The internet remains a place LGBTQ+ youth seek refuge to understand their identity, but research from the Human Rights Campaign Foundation increasingly shows queer kids at risk of vicious cyberbullying.
Researchers found 96 percent of queer youth end up exposed to offensive and hurtful anti-LGBTQ+ content. Nearly half, 49 percent, of trans and non-binary youth experienced cyberbullying attacking them based on their gender identity in the last year.
That’s all according to HRC’s 2023 LGBTQ+ Youth Report. Leaders behind the research say that shows a greater need to keep safe spaces online, and better avenues for victimized individuals to seek help and assistance with bullying online.
“Teachers and educators in schools can really help counter that by making schools safe places for youth to show up authentically and for queer families to show up authentically,” said Charleigh Flohr, HRC’s senior research manager.
The report finds more than 74 percent of LGBTQ+ youth and 77 percent of trans and gender-expansive youth say they don’t feel comfortable reporting cyberbullying or online hate speech to an educator and even more doubt an educator could actually help.
Separate research by HRC found a 406 percent increase in the use of terms like “groomer” and “pedophile” in social media taunts in the months after the Florida “don’t say gay” law was passed and imitated in other states. Flohr said the law effectively criminalizes teachers even acknowledging queer people exist. As that occurs, the HRC report found fewer students seeking support from teachers and administrators.
“And we’re seeing higher levels of cyberbullying on the basis of sexual orientation and gender identity because of these laws being passed,” she said, “and the cultural arguments being put forward that really dehumanize people are basically giving a free pass online to bullying.”
At the same time, the research shows the internet remains an important resource for youth.
More than 95 percent of transgender and gender-expansive youth use the internet to better understand queer identities, and more than 83 percent turned online for information about sexual health relevant to their identity. More than 68 percent of LGBTQ+ youth participate in online communities to engage with LGBTQ+ individuals in their age group, a number that spikes above 73 percent when looking only at trans youth and gender minorities.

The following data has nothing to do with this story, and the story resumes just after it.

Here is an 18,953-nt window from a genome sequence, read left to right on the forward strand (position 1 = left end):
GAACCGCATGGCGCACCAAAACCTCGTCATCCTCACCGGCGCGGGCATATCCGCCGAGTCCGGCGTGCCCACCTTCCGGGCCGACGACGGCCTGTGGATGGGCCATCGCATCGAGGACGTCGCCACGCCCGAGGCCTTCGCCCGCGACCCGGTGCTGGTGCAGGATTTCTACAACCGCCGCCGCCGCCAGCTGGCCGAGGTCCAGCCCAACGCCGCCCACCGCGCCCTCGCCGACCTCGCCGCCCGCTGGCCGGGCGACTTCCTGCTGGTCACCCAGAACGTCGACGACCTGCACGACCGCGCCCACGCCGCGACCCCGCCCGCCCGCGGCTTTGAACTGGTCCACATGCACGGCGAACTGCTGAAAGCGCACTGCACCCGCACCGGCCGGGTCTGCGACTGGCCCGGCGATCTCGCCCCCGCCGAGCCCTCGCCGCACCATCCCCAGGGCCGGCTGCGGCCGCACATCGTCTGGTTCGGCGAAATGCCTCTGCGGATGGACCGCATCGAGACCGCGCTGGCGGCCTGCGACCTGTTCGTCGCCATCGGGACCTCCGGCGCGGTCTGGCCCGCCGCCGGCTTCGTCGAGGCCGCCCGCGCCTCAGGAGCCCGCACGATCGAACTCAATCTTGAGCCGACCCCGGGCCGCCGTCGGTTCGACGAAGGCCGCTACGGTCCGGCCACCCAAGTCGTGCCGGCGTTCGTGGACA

Some youth don’t feel safe on the internet. More than 15 percent of LGBTQ+ youth and almost 17 percent of trans and non-binary kids say they feel unsafe online. And many don’t see anywhere to turn about it. Some 18 percent of LGBTQ+ kids don’t know how to report cyberbullying and hate speech to social media platforms. Some 66 percent don’t believe the platform would take any action regardless.
There’s some reason for that, as 60 percent of Twitter users reported an increase in abuse and hateful rhetoric on that platform since Elon Musk purchased the platform last year. That’s even as researchers see relatively innocuous content, such as images of two women holding hands, facing online censorship because anti-LGBTQ+ groups deem it offensive.
While more than 93 percent of LGBTQ+ youth say they have received some guidance from adults on dealing with hate and bullying online, Flohr said there’s a lot of room for improvement.
“Social media and tech companies absolutely have a responsibility here,” Flohr said. “These companies have to take responsibility to get this right. And a lot of the arguments that are put forward as to why research should censor virtually anything about LGBTQ people and online content really comes from a place of stigma and hate.”